The adults around H are not there to encourage, urge, cajole her into doing stuff, they are there to provide a cushion and a protective barrier to help her feel safe.

When the adults around H provide her with that protection she is safe to start to show us what she is capable of.

Recently H attended a meeting with us at college, after half an hour she was due to go to her support group. I reminded her of the time and her LSA offered to go with her but she said she didn’t need her to and that she would come back if she needed to for any reason because she knew where we were. One of the professionals in the room was utterly mind blown at her level of confidence to navigate a fairly busy area of the college independently.

I believe H has been empowered to do this because she knows that the support is there for her all the time and it doesn’t disappear as soon as she looks like she is "coping".

I took the opportunity to reinforce to everyone around the table that this has happened without setting one single target for H.

Trust is a very powerful thing. Our children and young people need to be able to trust that their supporting adults are just that and not just there to push them out of their comfort zone.

As I am gaining more confidence in my  role as " An expert team member" I have started to lead meetings, to invite who we need and almost railroad professionals round to our way of thinking.

Many have already worked in a team around the child type situation so suddenly finding themselves back in this situation is not too scary for them.

This is called Co-production and the aim is to put us as parents, children and young people on a level playing field with the professionals.  We know our children better than any of them, we spend every day finding out what helps and what doesn’t.

Now is the time to flip the narrative and start working from a point of what the child or young person can do and stop focussing on what they can’t. When we trust them and stand beside them they move forward at a pace that is right for them.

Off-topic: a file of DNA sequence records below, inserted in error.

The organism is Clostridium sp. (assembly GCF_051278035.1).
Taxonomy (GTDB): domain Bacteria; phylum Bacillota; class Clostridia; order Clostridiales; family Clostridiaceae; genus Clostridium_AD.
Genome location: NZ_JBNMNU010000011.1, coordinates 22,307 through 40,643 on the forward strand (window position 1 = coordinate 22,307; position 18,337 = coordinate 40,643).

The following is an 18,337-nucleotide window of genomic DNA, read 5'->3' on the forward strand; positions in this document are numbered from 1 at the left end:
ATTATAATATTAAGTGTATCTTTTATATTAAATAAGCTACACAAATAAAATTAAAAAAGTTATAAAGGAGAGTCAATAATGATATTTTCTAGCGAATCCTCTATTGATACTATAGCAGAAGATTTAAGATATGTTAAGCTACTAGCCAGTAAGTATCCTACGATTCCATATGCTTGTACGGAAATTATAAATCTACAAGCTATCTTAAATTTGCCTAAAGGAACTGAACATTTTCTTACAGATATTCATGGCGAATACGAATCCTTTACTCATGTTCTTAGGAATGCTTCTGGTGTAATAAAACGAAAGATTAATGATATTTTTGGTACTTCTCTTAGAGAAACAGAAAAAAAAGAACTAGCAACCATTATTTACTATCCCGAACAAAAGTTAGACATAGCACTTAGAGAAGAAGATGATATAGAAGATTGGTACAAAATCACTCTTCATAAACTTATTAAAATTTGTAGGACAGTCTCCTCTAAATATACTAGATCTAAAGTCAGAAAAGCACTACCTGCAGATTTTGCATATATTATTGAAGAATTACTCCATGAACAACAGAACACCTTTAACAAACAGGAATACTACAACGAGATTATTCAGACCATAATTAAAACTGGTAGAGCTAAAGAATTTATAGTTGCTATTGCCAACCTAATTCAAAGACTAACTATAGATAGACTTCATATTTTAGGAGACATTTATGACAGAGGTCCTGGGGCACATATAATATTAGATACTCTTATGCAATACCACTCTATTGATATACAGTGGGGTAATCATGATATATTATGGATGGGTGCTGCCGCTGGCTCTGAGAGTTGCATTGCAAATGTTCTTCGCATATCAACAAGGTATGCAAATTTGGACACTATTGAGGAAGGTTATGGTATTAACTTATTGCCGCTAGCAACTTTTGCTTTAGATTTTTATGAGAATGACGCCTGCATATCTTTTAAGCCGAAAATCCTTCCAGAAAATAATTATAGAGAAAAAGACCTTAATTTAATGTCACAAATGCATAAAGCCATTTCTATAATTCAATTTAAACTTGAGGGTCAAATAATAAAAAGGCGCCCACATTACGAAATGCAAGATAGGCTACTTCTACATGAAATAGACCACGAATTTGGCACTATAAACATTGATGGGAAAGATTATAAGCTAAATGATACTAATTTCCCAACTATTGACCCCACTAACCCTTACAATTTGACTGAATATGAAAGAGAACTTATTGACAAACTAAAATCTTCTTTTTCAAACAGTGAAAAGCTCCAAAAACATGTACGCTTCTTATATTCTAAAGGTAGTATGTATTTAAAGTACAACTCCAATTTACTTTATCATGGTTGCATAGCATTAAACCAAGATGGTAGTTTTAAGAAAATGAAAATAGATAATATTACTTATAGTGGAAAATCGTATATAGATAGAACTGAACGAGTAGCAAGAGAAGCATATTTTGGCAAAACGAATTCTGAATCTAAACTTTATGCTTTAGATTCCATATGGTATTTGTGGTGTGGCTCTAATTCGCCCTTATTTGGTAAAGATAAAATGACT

If you are interested in learning more follow these people on twitter for starters and get involved:

@gdmorewood   @elly_chapple, @StarlightMcKenzie ,  @AspieDeLaZouch,  @Andylowarousal,


By Rachel Tenacious


A little bit about me, I am a late diagnosed autistic parent with three children aged between 30 and 16. H is my youngest child she was diagnosed with autism at age 9 and selective mutism at 15.
We removed H from the education system in 2015 after she had what we now know as an autistic burn-out.
The school system didn’t suit H at all but home ed has been amazing.
Since my diagnosis I have begun to share some of our experiences at support groups and am hoping to expand this out to schools, colleges and anywhere people want to hear me really.

Wednesday, 16 January 2019

What Teachers Need to Know About Teaching Children on the Autism Spectrum

When teachers view the behaviour of children on the autism spectrum through typical lenses, their view is often distorted. To teach children with autism you need to know autism inside and out to have the clarity that allows you to teach children the way they learn, to interpret what the child is communicating and to respond appropriately. Here are some helpful hints and tips to help school life be a more comfortable experience for the teachers, the child and the class.